There were two recent JewishGen postings relating to frustrations with
NY passenger arrival records. I would like to repeat an old post which
should be helpful to both of these researchers and which may be of
value to many others for some surprising reasons.
On Thu, 18 Feb 1999 11:12:13 -0600 Jane Wechsler-Holeywell of
Houston, TX " <email@example.com> writes:
After many years of looking, I think I have finally found the microfilmedEnquiry 2:
On Thu, 18 Feb 1999 23:15:04 -0500 : "Don J. Einbinder"
I received my grandfather's naturalization papers which showed that heIn both enquiries, the vessels were owned by the Holland - American Line
which sailed >from Rotterdam. In reply to the first message Alan Shuchat
<firstname.lastname@example.org> deduced the likely names of the vessels as
being "Zeeland, Kroonland, Vaderland"
Here is a slightly updated version of an excerpt >from my post in August
1995 to which I referred earlier.
Subject: Rotterdam Departure Lists
Based on what I have been reading on JewishGen (in 1995) it would
appear a reminder might be timely regarding "Passenger Lists of the
Holland-American Line" (Rotterdam passenger departure lists).
As Peter Lande mentioned in AVOTAYNU, Vol.X, No.4, Winter 1994, P. 83
"Rotterdam was a major port of embarkation... to the U.S. and Canada"
(see also Vol. VIII:4. P.57). Peter also notes that ....the microfiches
(of the Rotterdam Departure Lists) contain ship name, date of departure,
traveller's name, ports of embarkation and debarkation, place of booking
and class of travel."
One might ask, "is that all?" - the answer is a small yes, and a big NO.
1. Many of us have read about or have been personally frustrated by
the poor quality (unreadable in many cases) of the 1897-1902 New York
passenger arrival indexes, and inaccuracies in both these and later
indexes. The Rotterdam departure lists may include the person you are
looking for and enable you to go straight to the New York passenger
2. The Rotterdam lists are complete >from June 1900 to 1940.
3. While only the head of household's name is listed, there are columns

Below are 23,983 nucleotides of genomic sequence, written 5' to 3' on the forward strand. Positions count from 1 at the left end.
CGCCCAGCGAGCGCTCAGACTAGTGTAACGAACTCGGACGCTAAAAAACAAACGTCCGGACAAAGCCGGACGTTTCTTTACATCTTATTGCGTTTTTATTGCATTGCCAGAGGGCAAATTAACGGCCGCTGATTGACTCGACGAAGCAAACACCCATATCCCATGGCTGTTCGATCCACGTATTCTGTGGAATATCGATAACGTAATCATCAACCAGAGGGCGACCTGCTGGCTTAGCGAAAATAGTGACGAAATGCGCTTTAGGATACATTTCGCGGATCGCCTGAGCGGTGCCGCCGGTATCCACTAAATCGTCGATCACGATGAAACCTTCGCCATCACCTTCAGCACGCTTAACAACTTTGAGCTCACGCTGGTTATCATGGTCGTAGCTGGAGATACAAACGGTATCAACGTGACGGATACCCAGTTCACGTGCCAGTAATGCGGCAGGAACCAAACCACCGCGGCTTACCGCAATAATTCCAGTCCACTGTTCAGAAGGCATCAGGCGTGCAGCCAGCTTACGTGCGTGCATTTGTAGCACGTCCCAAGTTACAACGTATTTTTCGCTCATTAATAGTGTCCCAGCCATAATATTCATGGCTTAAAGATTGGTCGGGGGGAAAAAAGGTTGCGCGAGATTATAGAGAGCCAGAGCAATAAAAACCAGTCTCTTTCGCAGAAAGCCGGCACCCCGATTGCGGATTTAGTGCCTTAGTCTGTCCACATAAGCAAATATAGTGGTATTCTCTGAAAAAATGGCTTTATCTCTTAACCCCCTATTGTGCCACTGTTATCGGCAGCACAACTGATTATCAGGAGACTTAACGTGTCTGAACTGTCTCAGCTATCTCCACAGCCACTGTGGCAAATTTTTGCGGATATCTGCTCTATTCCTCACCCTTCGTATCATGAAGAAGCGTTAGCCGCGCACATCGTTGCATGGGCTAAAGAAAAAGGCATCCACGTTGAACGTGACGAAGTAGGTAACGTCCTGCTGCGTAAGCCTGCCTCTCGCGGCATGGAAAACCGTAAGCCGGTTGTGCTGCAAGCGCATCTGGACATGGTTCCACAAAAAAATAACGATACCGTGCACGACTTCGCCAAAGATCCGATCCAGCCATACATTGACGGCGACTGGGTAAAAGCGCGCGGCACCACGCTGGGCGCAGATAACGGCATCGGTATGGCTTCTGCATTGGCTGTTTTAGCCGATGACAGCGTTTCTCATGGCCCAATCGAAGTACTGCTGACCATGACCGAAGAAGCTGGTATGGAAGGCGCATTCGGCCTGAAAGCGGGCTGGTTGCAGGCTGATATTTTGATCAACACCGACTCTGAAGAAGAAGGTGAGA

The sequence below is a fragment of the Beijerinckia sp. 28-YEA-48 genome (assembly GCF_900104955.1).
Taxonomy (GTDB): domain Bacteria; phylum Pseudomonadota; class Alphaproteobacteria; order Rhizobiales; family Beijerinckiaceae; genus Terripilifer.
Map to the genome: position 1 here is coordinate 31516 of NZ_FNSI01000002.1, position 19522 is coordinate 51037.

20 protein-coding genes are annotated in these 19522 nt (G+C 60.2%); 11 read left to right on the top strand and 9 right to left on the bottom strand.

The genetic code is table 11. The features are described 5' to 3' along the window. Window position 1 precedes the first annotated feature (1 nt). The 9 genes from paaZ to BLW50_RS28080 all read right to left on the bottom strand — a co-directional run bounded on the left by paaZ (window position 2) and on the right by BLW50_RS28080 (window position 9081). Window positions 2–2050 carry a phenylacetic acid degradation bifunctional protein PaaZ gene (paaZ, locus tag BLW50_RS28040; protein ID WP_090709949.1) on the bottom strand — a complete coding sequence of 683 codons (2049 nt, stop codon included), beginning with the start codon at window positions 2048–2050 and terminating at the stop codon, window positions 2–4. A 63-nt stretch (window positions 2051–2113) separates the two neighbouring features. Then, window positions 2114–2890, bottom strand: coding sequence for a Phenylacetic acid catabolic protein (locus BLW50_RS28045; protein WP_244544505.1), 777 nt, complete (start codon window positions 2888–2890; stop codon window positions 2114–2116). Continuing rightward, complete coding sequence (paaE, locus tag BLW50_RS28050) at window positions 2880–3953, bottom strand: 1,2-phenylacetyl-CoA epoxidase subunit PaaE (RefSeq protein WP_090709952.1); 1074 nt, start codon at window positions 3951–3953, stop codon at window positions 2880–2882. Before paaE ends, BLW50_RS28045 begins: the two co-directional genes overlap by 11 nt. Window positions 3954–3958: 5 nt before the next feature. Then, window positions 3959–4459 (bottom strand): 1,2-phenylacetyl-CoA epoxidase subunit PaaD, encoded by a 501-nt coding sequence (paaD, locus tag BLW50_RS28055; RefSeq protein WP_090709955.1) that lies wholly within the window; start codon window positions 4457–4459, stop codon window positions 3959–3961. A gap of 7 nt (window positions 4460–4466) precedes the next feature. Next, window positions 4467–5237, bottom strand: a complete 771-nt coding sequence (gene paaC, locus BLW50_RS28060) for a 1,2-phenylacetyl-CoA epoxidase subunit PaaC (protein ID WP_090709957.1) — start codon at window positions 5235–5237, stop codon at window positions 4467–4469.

to indicate accompanying adult/spouse, as well as number of children.
4. The indexes are "semi-alphabetized"; that is, by the first letter of the
family name, with the vessels listed chronologically. Thus, all the A's
travelling on the Nieuw Amsterdam, on a given date, are grouped together,
followed by the A's on the next departing vessel, etc. The City archives
in Rotterdam allow you to use three microfiche at one time which speeds
up the research process.
Important: While the indices list the passenger name (head of household),
vessel name, and class of travel. The town of origin/birth is _not_ shown.
Thus, the only significant reason to look at the actual departure lists
themselves is to note the number of accompanying passengers (see 3.
above). It could present an interesting question if this varied with the
5. One of the important features of the Rotterdam lists is the quality of
the original records and the excellent microfilming job. But most of all,
the calligraphy, almost with exception, is excellent and consistent; it is
possible to quickly adjust to the different handwriting styles.
6. As noted below, the departure lists can be a source of an "original"
My research: Successes, Coincidences, Surprises...
(Finding an elusive original family surname)
The evening prior to my second visit to the Rotterdam City Archives, I
received an e-mail message >from fellow Ostrow Mazowiecka (Poland)
researcher, Alan DROZ (Michigan), advising that, while looking for
the New York passenger arrival list record for his great aunt Zelda
SWIETLOW, he noted a Riwke WIDELEC on the manifest for the
Nieuw Amsterdam which arrived in New York on January 3, 1917.
Since my WIDELEC ancestors carried the Beta-Thalassemia
genetic trait, Alan was aware of the importance of the name to me and
alerted me immediately. It turned out to be to his benefit as well.
Out of curiosity, upon my return to the Rotterdam City Archives, I looked
up the departure list for the New (Nieuw) Amsterdam. While Riwke's family
name, WIDELEC, was spelled the same on both the departure and arrival
lists, this was _not_ so for Alan's great aunt. When she sailed, her name
was Selda SWIETLA; When she arrived, she became Zelda SWIETLOW!
This is another example of how the departure list can be a source for the
elusive original family name/spelling.
Sources of the Rotterdam Departure Lists (note: may not be current)
While the Rotterdam City Archives has both the index and full passenger
manifest fiches. the index is available at the Boston Public Library and the
New York Public Library.
On Aug. 11, 1995, I was told that a set of indexes and manifest fiches had
been sold to the Family History Library, Salt Lake City. The FHL did not
confirm it at the time but did indicate that purchased fiche, such as these,
are normally only accessible in SLC and cannot be duplicated for local
Family History Centers.
Anyone with more current information, kindly please update all of us.
Stanley M. Diamond, Montreal
"Genealogy with an extra reason" .... (Beta-Thalassemia research project)